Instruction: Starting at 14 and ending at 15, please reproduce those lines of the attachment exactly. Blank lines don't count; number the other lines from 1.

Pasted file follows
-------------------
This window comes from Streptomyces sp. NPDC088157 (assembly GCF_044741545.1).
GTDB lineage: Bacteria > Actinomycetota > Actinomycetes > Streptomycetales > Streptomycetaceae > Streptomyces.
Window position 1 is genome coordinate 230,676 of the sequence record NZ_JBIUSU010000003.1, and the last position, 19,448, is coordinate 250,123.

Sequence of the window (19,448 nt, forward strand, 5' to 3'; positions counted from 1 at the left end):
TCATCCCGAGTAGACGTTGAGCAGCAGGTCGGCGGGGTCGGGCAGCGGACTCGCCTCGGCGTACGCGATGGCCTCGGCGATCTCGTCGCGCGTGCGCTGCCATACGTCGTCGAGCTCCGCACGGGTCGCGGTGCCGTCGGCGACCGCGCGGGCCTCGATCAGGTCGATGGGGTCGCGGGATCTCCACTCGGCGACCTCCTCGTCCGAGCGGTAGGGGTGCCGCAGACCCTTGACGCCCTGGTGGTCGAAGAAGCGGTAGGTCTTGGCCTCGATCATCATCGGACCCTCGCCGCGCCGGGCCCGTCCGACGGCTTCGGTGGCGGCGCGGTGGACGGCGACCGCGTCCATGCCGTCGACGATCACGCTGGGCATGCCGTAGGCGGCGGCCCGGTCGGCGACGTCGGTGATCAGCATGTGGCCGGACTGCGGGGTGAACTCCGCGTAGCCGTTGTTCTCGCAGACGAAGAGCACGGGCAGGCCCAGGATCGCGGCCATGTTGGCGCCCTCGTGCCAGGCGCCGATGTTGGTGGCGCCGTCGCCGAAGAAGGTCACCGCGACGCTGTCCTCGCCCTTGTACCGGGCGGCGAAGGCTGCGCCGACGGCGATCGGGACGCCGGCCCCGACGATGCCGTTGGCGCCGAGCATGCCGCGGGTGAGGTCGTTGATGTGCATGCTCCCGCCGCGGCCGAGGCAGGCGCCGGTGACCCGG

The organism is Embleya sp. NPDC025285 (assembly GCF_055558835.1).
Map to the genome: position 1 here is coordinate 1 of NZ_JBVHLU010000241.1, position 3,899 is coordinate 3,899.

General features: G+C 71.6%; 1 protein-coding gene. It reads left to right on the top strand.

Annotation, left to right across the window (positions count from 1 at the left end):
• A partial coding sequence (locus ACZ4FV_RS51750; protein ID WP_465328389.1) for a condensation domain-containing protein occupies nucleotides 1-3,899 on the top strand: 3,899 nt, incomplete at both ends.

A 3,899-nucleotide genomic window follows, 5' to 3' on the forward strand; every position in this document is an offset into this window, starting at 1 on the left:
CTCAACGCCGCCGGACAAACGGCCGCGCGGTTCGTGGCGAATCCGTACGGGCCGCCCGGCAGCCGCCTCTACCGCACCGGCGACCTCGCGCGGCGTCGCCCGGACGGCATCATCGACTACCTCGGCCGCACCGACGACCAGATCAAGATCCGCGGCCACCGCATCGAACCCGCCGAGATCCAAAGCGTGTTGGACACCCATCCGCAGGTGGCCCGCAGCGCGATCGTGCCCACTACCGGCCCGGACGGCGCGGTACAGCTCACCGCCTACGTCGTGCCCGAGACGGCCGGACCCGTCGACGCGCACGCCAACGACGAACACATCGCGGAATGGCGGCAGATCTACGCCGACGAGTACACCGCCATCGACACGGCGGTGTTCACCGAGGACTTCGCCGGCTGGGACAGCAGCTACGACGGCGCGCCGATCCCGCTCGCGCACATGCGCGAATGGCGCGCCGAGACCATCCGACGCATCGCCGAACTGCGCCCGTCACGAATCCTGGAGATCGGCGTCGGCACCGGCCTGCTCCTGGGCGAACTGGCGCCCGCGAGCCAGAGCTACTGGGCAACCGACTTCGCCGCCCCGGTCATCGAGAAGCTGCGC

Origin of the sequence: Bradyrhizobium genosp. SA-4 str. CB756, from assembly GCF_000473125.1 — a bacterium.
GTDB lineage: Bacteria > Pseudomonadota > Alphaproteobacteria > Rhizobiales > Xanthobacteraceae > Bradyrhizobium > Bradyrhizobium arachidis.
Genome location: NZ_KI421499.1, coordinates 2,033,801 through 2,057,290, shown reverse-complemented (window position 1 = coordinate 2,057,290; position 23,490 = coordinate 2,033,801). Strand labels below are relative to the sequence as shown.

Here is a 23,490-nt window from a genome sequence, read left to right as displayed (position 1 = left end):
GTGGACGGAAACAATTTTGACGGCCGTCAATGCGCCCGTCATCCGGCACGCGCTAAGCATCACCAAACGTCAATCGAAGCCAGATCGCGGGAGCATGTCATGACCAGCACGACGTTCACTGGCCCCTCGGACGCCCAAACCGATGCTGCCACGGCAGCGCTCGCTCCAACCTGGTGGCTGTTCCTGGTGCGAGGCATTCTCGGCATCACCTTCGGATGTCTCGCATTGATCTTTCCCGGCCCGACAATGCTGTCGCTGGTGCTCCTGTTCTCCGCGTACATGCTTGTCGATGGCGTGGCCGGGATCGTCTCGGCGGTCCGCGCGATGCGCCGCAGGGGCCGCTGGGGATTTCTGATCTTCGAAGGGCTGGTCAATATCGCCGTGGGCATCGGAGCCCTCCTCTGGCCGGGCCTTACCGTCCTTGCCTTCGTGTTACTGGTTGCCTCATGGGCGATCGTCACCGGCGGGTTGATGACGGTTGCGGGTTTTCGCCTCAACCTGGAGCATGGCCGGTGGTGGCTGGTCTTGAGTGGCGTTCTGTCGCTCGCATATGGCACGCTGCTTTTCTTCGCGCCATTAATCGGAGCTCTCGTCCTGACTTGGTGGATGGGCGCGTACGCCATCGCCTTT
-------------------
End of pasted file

GTDB lineage: Bacteria > Pseudomonadota > Alphaproteobacteria > Rhizobiales > Xanthobacteraceae > Bradyrhizobium > Bradyrhizobium arachidis.
Genome location: NZ_KI421499.1, coordinates 2,033,801 through 2,057,290, shown reverse-complemented (window position 1 = coordinate 2,057,290; position 23,490 = coordinate 2,033,801). Strand labels below are relative to the sequence as shown.